Recently Via Satellite ran an interesting interview with Colonel Michael Lakos, Chief of the Global Mission Support Division inside the U.S. Air Force. The interview suggests a fresh look at innovative approaches such as hosted payloads. You can read the full interview here.
Here are some snippets we found especially encouraging:
Lakos acknowledges that schedule delays often make the government a hard partner for private industry to serve:
“I know that commercial industry would be cautious with a relationship with the government and the military, as they have a pretty firm schedule and they answer to their shareholders. When they go down a path there is a schedule they want to stay in front of, so a delay in terms of a launch or declaring an operational capability usually costs money. Traditionally, it is the military that has a lot of these delays, particularly in terms of getting a payload ready to launch, so it could adversely affect a relationship with a commercial vendor.”
He cites the success of the ADF hosted payload on IS-22 and predicts expanded use by the U.S. military:
“I definitely think there has been a shift in thinking. One of things we are looking at is how the Australian Defense Force has partnered with Intelsat, having a payload on the IS-22 satellite.
“Hosted payloads is definitely an area that we are looking to expand into.”
Lakos acknowledged that deep budget cuts are forcing a rethinking to how best to meet SATCOM needs, and how the budget makes it hard to accommodate delays such as those associated with AEHF:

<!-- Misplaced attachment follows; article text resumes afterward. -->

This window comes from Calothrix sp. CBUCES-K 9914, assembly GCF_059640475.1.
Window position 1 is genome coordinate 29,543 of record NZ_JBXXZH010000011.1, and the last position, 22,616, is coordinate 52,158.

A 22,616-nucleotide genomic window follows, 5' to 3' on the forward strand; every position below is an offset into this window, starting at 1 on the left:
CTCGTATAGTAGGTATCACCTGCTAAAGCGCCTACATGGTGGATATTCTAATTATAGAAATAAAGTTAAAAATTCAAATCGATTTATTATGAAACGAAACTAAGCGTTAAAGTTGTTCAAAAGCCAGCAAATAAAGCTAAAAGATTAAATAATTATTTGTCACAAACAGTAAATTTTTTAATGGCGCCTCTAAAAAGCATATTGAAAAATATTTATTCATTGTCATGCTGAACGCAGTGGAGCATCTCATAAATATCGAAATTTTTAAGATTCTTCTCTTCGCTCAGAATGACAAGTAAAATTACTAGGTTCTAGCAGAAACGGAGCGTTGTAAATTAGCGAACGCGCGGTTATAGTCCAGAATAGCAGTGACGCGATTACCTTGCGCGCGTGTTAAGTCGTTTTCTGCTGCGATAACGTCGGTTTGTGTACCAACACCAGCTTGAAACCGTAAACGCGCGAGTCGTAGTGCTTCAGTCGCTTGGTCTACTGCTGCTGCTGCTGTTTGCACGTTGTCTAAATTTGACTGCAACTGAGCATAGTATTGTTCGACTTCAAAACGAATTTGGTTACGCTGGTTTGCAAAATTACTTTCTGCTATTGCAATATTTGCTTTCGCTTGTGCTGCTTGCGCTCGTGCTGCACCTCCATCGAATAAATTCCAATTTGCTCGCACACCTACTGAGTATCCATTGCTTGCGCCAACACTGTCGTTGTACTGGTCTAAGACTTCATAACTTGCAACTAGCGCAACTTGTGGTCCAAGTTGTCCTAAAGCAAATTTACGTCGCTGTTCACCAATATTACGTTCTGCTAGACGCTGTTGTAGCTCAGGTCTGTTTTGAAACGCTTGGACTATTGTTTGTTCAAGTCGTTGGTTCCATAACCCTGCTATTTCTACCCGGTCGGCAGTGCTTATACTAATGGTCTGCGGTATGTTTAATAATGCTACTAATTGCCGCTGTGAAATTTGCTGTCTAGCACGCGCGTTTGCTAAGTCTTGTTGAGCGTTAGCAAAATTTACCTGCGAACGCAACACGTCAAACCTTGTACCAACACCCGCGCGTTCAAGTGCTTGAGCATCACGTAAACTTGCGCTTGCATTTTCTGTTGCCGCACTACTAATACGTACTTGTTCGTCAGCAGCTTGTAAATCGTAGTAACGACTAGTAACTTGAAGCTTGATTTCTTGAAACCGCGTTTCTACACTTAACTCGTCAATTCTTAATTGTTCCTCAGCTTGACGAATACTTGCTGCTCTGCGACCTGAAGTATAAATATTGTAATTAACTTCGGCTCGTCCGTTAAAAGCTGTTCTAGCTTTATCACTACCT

“The budgets are not getting any larger. They are not even staying stable. They are declining at a rate that I haven’t seen in my lifetime. We have to figure out how we sustain the current capabilities that we have in orbit, and somehow modestly increase the capabilities we deliver to the warfighter.”
“We have learned recently with the AEHF program that nothing ever goes to plan. You always have to adapt and move towards a schedule and if you miss a milestone, how do you recover from that? So, we have had to endure schedule slips with AEHF, and work out how that impacts our mission partner, because they are investing a large sum of their treasury into the program.”
Lakos refers to leased commercial SATCOM as expensive – as the following quote indicates. This is a perspective SATCOM Frontier has dealt with before. In fact, SES Government Solutions CEO Tip Osterthaler really takes the government to task for that belief in a recent editorial.
“One of the biggest questions we have been tackling is what is the best and most cost-effective mix of milsatcom and commercial satcom. That is a question our leadership frequently gets asked by our Congressional leaders. Traditionally, leasing capacity from commercial satellite providers has been quite expensive. As part of that Resilient Basis Study, we are trying to figure out what is the best mix.”
As that last quote shows, changing attitudes takes time. But this interview demonstrates an extremely encouraging trend towards a true partner developing between the commercial SATCOM industry and the government customer. In today’s budget climate, that is in everyone’s best interest.